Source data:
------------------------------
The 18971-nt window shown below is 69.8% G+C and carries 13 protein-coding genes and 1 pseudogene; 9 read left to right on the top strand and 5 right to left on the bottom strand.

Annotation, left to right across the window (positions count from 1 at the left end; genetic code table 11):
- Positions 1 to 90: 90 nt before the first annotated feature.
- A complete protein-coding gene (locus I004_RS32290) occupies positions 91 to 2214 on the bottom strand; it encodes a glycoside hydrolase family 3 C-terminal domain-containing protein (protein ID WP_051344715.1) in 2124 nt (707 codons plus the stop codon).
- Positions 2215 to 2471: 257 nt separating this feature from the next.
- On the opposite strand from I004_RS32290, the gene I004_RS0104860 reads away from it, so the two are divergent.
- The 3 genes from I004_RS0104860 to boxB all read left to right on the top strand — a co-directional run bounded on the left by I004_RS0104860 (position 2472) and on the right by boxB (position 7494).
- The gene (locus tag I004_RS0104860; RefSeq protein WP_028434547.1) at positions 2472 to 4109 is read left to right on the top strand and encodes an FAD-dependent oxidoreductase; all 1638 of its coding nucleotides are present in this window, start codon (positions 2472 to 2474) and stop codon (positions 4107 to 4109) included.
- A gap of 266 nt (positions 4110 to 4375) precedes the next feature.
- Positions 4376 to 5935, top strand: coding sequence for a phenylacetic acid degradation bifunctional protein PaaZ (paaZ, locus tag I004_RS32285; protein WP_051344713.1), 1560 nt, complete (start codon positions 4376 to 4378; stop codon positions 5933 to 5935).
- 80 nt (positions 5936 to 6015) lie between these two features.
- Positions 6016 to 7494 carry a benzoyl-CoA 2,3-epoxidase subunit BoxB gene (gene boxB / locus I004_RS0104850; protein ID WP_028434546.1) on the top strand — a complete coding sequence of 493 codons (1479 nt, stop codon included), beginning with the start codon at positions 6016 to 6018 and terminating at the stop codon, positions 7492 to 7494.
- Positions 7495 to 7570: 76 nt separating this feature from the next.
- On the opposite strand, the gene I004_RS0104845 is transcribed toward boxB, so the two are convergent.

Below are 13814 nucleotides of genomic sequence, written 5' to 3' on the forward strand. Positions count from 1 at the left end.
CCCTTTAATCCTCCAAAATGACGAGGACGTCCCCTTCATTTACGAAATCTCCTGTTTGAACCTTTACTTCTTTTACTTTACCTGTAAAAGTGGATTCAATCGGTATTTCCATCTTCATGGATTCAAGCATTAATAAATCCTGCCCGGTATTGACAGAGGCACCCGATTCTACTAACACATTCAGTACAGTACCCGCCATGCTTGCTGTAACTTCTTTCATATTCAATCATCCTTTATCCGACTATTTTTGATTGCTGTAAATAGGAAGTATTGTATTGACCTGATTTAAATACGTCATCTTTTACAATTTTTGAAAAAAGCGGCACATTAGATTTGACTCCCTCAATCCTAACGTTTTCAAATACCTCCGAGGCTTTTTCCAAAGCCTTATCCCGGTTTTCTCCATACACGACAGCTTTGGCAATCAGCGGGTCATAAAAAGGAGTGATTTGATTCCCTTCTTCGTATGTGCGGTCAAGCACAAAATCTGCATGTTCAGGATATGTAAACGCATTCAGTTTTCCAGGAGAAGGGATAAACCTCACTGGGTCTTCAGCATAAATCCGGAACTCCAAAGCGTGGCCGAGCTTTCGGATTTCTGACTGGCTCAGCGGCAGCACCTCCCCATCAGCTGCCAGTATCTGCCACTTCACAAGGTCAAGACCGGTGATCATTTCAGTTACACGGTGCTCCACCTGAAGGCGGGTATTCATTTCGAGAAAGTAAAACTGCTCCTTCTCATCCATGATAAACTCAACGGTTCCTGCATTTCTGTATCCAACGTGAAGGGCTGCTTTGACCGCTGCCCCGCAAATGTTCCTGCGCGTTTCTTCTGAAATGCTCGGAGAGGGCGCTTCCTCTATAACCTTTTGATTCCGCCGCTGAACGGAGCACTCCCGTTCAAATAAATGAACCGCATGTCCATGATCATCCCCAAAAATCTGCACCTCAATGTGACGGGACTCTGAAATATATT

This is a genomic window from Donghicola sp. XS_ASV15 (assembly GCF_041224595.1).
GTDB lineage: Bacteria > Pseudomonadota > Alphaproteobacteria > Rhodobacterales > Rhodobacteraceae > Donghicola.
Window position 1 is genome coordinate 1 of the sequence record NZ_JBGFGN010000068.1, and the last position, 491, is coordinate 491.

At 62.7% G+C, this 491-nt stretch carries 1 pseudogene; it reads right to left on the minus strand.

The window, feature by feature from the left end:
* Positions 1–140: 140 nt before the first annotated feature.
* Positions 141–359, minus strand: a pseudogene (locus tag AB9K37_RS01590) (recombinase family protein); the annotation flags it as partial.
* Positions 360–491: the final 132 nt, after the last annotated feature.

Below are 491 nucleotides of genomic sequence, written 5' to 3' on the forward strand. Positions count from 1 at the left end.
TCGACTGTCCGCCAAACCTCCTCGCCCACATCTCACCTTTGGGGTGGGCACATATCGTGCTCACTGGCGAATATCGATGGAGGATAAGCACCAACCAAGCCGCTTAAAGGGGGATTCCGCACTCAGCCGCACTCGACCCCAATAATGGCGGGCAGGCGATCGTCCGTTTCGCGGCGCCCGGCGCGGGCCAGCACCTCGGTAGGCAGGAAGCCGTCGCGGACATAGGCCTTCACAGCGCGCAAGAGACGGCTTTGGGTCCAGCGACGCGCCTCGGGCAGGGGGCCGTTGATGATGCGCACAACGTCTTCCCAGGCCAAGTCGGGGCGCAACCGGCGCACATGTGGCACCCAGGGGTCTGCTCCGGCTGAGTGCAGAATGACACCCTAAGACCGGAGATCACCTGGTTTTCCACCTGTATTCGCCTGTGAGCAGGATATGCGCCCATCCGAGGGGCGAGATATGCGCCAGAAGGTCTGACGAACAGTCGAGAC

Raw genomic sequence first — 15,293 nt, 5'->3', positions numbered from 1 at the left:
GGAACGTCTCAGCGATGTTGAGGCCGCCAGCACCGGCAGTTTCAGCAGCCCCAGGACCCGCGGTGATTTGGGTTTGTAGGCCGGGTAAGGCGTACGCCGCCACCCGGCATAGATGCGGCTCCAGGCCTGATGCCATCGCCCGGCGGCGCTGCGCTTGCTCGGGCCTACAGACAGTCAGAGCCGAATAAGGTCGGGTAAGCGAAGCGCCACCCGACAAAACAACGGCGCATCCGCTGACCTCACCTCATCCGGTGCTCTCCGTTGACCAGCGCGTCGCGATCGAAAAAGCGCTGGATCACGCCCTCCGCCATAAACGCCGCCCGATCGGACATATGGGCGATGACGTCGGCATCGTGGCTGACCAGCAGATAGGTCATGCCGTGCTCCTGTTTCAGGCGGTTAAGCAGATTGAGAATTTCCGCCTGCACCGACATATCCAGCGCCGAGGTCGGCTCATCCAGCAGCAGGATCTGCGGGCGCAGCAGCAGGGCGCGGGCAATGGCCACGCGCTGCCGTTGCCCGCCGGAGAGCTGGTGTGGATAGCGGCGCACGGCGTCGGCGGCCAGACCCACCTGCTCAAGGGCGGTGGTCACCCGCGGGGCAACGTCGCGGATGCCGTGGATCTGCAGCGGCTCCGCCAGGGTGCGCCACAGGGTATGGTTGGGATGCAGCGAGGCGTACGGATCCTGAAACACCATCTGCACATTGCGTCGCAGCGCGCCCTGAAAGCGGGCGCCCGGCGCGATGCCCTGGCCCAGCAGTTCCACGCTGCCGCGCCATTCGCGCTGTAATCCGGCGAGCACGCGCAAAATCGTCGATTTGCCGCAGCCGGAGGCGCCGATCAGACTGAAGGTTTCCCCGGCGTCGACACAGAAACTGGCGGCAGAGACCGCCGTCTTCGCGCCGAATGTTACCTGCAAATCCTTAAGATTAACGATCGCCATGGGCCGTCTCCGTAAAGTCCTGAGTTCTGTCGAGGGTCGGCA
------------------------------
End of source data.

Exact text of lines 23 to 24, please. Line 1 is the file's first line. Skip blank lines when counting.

* Positions 141–359, minus strand: a pseudogene (locus tag AB9K37_RS01590) (recombinase family protein); the annotation flags it as partial.
* Positions 360–491: the final 132 nt, after the last annotated feature.